The monarch butterfly is maybe the most famous of all North American butterflies. It is quickly identifiable by its brilliant black veined orange wings and white linings along the edges. The Monarch butterfly is well-known for its southward migration from Canada to Mexico and the northward return back to Canada in summer season. Each fall, these butterflies fly west to California and Mexico.
These butterflies gather into nests, clustering onto trees.
In most cases, they are so thick that the trees turn orange in color and branches droop from the weight.
It’s an amazing sight that draws in many travelers.
The monarchs are the only butterfly that moves both north and south like the birds, however not one makes the whole round trip, since the migration duration covers the lifespan of 3 to 4 generations of the butterfly.
Monarch butterflies are likewise among the couple of bugs which can cross the Atlantic.
The migration generally begins around October every year, however it can begin sooner if the weather condition turns cold earlier.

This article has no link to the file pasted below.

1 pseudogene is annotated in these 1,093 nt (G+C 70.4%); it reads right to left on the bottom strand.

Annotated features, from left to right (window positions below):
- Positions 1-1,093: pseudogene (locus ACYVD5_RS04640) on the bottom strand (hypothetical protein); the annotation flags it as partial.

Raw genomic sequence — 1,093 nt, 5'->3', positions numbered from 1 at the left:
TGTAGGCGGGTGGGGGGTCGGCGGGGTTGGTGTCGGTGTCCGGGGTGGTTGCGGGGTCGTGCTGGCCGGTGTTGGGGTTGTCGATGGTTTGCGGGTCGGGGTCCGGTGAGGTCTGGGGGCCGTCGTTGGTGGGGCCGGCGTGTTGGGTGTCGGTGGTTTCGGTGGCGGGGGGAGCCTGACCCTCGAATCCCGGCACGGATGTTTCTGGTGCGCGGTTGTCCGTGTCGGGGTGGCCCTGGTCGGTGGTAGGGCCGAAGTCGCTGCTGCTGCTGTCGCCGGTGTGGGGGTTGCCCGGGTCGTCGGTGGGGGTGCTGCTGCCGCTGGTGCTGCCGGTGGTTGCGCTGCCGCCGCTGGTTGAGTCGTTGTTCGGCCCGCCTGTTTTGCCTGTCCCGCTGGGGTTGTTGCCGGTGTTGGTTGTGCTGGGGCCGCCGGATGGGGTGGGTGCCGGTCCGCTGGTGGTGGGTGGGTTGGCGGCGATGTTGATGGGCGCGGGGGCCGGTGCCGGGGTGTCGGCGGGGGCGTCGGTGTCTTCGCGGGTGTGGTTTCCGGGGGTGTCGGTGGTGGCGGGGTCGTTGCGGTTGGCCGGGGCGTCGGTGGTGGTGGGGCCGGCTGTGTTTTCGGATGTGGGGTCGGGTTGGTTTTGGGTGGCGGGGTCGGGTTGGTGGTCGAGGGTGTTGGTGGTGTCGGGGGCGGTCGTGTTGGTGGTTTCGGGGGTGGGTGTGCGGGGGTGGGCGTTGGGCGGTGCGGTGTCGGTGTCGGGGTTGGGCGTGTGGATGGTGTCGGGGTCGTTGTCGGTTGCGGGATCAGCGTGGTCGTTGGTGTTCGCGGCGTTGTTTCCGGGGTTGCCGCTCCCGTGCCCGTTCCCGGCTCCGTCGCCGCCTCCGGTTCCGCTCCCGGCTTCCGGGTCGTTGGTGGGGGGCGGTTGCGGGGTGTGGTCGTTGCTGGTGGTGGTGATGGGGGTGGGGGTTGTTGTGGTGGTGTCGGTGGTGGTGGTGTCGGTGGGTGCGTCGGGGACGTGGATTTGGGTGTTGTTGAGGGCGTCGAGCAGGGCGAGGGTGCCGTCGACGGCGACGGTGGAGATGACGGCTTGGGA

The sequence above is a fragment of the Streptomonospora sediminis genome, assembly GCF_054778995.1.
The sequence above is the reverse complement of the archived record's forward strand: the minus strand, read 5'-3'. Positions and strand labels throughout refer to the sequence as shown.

They take a trip from Canada to main Mexican forests where the environment is warm.
Monarch butterflies reside in the same trees year after year when they move, which appears odd due to the fact that they aren’t the exact same butterflies that lived there the previous year.
How the butterflies go back to the exact same trees over a span of a few of generations is still a topic of research study.
For many years, individuals puzzled where the countless monarchs in Canada vanish into during winter season.
A Canadian zoologist Urquhart began tracking the butterflies in 1937 by tagging the wings of thousands of monarchs.
After 38 years, and with the assistance of countless volunteers throughout the nation, Urquhart found the wintering haven on a mountain top in Michoacán, Mexico.
The location is now a World Heritage Site referred to as the Monarch Butterfly Biosphere Reserve and is secured as environmental preserves by the Mexican federal government.
The Monarchs’ overwintering areas are threatened due to deforestation.
The number of monarchs that finished the migration dropped to its lowest level in 20 years, mainly because of severe weather condition and fast growing of farmland.
Since the butterflies can not be counted, the size of the nests is utilized as a proxy. The location of forest inhabited by the butterflies was as high as 50 acres, has decreased to 2.94 acres. The monarch migration is a natural marvel and for Mexico, a big traveler destination. It would be a pity to lose it.